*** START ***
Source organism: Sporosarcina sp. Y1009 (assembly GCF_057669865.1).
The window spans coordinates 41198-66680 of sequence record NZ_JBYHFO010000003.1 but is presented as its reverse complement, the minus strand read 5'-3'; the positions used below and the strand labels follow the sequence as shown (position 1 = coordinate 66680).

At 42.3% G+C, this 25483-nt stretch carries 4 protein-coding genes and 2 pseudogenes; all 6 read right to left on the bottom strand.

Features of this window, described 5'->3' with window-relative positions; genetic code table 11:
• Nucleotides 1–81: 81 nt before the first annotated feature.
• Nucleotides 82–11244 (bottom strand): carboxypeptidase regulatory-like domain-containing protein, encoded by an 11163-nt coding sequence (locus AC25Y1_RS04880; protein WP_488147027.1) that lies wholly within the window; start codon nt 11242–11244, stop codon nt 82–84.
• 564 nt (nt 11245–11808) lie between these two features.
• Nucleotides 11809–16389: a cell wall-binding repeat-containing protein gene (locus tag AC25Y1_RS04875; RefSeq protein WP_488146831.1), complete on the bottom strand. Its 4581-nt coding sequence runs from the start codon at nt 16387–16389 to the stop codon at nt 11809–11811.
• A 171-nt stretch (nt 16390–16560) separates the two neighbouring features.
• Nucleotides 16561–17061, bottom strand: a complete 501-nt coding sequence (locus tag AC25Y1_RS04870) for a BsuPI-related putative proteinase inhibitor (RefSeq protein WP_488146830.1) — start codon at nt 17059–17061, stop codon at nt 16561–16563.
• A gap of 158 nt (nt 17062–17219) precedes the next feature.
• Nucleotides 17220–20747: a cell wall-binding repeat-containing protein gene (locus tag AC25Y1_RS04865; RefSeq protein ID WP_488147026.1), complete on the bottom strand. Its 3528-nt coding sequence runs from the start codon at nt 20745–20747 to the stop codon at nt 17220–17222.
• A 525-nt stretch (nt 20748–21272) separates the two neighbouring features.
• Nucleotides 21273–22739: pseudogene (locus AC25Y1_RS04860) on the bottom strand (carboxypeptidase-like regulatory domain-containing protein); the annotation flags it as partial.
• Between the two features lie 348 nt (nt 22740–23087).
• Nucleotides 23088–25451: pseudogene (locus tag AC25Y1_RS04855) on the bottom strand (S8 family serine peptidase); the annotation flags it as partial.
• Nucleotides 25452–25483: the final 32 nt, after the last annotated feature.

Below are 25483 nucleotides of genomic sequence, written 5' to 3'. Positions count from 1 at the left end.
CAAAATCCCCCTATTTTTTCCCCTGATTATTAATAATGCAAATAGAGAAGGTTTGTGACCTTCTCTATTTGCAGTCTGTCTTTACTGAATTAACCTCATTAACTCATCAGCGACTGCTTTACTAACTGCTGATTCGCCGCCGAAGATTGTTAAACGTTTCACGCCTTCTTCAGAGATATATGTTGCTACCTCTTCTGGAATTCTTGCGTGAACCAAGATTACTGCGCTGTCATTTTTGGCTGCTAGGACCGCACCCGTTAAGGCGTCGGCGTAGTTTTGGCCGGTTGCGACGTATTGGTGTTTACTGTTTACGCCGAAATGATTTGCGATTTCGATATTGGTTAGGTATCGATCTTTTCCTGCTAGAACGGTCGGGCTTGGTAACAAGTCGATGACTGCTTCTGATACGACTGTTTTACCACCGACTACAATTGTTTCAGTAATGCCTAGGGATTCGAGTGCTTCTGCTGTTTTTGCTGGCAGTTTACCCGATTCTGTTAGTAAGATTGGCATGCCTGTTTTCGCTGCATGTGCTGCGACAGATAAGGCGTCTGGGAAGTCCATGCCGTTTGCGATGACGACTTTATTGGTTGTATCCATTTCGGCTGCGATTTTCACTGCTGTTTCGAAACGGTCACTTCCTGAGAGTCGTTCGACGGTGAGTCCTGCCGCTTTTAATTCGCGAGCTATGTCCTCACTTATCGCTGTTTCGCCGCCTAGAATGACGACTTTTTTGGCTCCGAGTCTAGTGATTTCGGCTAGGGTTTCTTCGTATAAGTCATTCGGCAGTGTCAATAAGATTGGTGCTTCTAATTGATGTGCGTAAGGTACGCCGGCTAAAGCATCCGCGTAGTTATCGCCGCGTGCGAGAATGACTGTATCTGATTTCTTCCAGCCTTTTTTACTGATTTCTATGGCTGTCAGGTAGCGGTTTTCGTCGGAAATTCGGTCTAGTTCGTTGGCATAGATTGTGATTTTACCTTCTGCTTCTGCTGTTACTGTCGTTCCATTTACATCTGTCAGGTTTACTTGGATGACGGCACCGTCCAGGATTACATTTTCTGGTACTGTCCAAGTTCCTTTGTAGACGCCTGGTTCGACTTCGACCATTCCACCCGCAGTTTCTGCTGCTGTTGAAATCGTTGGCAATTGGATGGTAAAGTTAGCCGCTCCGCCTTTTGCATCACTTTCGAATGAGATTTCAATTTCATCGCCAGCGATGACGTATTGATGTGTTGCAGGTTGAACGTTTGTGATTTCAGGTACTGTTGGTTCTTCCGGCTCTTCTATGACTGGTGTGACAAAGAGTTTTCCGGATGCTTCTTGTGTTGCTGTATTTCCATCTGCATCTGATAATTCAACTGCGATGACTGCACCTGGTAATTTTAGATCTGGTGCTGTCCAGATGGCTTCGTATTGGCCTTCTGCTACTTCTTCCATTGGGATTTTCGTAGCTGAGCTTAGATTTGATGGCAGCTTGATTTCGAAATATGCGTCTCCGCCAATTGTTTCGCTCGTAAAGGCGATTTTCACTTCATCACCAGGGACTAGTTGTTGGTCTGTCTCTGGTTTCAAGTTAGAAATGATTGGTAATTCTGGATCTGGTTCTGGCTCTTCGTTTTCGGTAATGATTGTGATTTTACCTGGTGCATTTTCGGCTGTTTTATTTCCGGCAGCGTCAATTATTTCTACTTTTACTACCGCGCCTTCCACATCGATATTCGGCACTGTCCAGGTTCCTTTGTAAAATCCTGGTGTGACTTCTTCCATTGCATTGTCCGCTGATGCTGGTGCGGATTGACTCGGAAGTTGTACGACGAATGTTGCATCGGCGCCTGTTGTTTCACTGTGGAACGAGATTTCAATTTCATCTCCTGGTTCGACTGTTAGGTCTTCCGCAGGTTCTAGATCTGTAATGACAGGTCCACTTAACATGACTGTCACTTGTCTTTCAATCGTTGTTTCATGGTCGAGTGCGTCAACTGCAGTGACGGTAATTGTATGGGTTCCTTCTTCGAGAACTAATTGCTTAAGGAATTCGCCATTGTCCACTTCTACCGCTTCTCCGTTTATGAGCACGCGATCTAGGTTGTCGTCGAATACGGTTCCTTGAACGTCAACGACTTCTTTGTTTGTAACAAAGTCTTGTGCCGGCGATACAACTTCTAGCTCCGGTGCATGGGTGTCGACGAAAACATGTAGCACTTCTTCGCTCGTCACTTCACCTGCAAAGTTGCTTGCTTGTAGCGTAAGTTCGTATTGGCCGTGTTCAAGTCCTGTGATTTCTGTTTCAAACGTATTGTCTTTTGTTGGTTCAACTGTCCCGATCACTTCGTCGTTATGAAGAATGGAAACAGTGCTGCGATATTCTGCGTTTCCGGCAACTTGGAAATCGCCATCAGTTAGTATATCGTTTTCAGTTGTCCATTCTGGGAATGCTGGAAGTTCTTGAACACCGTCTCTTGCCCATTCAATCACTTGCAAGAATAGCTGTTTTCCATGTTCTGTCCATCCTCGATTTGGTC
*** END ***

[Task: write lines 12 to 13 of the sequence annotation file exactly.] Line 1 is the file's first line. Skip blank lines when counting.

• Nucleotides 17220–20747: a cell wall-binding repeat-containing protein gene (locus tag AC25Y1_RS04865; RefSeq protein ID WP_488147026.1), complete on the bottom strand. Its 3528-nt coding sequence runs from the start codon at nt 20745–20747 to the stop codon at nt 17220–17222.
• A 525-nt stretch (nt 20748–21272) separates the two neighbouring features.